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Mammatus Clouds
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Mammatus Clouds

July 14, 2010
Mammatus clouds, pouch-like formations that are generally found protruding from the underside of cumulonimbus clouds. However, they can also develop underneath cirrocumulus, altostratus, altocumulus and stratocumulus. In the U.S., mammatus occurring in cumulonimbus clouds are more common and are often indicative of a particularly strong--or even tornadic--storm.

Mammatus clouds are a rare example of clouds in sinking air (most clouds form in rising air). For mammatus to form, the sinking air must be cooler than the air around it and have high liquid water or ice content. They derive their name from their appearance--the baglike sacs that hang beneath the cloud resemble cow's udders.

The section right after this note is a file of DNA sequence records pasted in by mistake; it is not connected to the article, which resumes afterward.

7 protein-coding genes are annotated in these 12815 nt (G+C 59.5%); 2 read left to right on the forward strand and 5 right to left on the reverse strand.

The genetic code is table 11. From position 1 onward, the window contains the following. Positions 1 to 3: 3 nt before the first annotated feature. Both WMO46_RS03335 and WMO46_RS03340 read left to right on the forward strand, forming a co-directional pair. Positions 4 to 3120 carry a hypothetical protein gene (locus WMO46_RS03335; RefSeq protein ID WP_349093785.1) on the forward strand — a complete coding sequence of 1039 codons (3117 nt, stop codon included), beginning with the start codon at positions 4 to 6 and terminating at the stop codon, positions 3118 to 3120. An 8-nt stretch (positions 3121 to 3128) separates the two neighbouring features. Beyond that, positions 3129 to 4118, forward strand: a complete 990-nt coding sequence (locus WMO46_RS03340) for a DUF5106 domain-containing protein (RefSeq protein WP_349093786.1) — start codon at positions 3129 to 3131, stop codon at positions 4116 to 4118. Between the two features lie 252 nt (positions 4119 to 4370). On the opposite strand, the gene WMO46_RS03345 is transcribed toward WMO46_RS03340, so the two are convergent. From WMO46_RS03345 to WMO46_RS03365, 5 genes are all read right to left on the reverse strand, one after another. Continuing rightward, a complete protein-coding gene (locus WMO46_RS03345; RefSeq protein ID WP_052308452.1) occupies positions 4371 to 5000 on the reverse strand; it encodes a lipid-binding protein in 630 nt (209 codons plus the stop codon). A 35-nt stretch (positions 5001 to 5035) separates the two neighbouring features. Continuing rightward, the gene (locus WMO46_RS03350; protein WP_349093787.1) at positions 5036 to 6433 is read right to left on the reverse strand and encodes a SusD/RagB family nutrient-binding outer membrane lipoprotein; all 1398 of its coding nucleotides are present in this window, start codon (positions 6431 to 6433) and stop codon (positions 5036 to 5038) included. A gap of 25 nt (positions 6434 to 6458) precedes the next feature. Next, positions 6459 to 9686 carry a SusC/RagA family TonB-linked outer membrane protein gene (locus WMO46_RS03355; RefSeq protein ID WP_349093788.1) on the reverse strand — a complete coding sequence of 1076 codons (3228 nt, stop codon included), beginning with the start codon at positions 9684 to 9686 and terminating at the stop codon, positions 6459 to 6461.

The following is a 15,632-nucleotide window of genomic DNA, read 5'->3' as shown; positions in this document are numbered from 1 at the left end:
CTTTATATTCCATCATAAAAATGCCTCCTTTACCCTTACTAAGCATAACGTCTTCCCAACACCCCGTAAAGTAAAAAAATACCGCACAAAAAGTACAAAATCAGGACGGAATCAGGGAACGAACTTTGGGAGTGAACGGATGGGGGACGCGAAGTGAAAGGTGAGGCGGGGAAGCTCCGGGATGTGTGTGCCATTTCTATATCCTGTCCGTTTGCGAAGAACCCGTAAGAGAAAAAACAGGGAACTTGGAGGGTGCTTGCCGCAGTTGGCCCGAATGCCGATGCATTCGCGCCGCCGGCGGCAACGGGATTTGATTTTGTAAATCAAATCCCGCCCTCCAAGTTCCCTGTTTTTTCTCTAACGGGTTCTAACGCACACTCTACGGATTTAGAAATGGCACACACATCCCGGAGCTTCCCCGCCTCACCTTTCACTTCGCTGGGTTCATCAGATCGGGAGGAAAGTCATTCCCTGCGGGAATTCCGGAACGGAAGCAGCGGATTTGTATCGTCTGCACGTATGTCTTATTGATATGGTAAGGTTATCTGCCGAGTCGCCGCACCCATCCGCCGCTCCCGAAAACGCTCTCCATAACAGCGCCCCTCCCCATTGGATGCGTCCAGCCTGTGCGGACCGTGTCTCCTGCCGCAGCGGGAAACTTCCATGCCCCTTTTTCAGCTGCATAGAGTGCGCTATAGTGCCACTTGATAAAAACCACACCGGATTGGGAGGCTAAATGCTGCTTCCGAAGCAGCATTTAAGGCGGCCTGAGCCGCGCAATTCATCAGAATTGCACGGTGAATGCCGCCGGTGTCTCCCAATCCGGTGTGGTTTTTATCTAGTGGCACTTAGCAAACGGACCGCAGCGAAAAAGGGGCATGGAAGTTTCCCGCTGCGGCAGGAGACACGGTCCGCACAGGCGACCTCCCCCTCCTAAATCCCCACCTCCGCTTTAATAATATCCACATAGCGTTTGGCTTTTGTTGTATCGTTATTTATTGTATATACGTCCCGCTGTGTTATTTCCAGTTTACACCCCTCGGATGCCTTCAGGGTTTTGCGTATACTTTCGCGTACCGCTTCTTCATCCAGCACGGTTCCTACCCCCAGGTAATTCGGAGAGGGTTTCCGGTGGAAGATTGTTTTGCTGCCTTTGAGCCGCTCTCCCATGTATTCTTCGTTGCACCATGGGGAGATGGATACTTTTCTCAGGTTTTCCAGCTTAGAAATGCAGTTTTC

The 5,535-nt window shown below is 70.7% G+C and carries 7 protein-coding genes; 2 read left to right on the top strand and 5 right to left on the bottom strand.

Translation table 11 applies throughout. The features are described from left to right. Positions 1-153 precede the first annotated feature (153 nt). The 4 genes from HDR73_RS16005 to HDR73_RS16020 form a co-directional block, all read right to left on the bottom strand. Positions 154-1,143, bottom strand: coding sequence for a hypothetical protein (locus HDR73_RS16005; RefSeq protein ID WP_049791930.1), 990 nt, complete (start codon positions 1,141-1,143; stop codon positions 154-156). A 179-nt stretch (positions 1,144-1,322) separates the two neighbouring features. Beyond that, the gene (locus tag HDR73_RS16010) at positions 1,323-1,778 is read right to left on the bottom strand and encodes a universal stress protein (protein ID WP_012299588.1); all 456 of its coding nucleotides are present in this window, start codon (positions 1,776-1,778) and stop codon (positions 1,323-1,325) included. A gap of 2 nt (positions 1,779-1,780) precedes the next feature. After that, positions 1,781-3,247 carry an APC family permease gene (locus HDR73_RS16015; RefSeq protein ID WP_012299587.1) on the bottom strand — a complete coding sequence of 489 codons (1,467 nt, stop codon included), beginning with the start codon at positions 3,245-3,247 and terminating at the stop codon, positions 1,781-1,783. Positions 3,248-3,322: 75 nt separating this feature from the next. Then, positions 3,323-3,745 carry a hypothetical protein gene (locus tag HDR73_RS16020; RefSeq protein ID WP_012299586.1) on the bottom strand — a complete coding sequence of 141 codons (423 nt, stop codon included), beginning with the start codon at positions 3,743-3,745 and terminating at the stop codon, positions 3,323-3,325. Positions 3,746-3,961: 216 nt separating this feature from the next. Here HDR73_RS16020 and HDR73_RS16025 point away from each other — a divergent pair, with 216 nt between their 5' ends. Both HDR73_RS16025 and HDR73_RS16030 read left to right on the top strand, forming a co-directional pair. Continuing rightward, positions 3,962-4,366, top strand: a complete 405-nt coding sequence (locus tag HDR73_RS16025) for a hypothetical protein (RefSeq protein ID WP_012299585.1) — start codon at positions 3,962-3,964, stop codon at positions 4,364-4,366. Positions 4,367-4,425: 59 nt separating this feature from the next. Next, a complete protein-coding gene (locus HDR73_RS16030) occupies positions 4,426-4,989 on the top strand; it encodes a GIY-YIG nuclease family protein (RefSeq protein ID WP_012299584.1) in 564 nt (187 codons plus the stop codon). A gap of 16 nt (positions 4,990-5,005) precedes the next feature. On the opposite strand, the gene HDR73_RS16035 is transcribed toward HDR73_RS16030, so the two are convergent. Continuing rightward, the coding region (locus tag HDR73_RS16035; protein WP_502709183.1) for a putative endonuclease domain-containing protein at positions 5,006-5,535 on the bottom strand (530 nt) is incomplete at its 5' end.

Research on clouds and weather phenomena is performed at the National Center for Atmospheric Research (NCAR), supported by the National Science Foundation (NSF) and other federal agencies to provide facilities and support for a wide range of studies in the atmospheric and related sciences. NCAR is managed by the University Corporation for Atmospheric Research (UCAR), a nonprofit consortium of universities that grants Ph.D.s in fields related to atmospheric science. UCAR's primary function is managing NCAR. To learn more, visit the NCAR Web site, Here.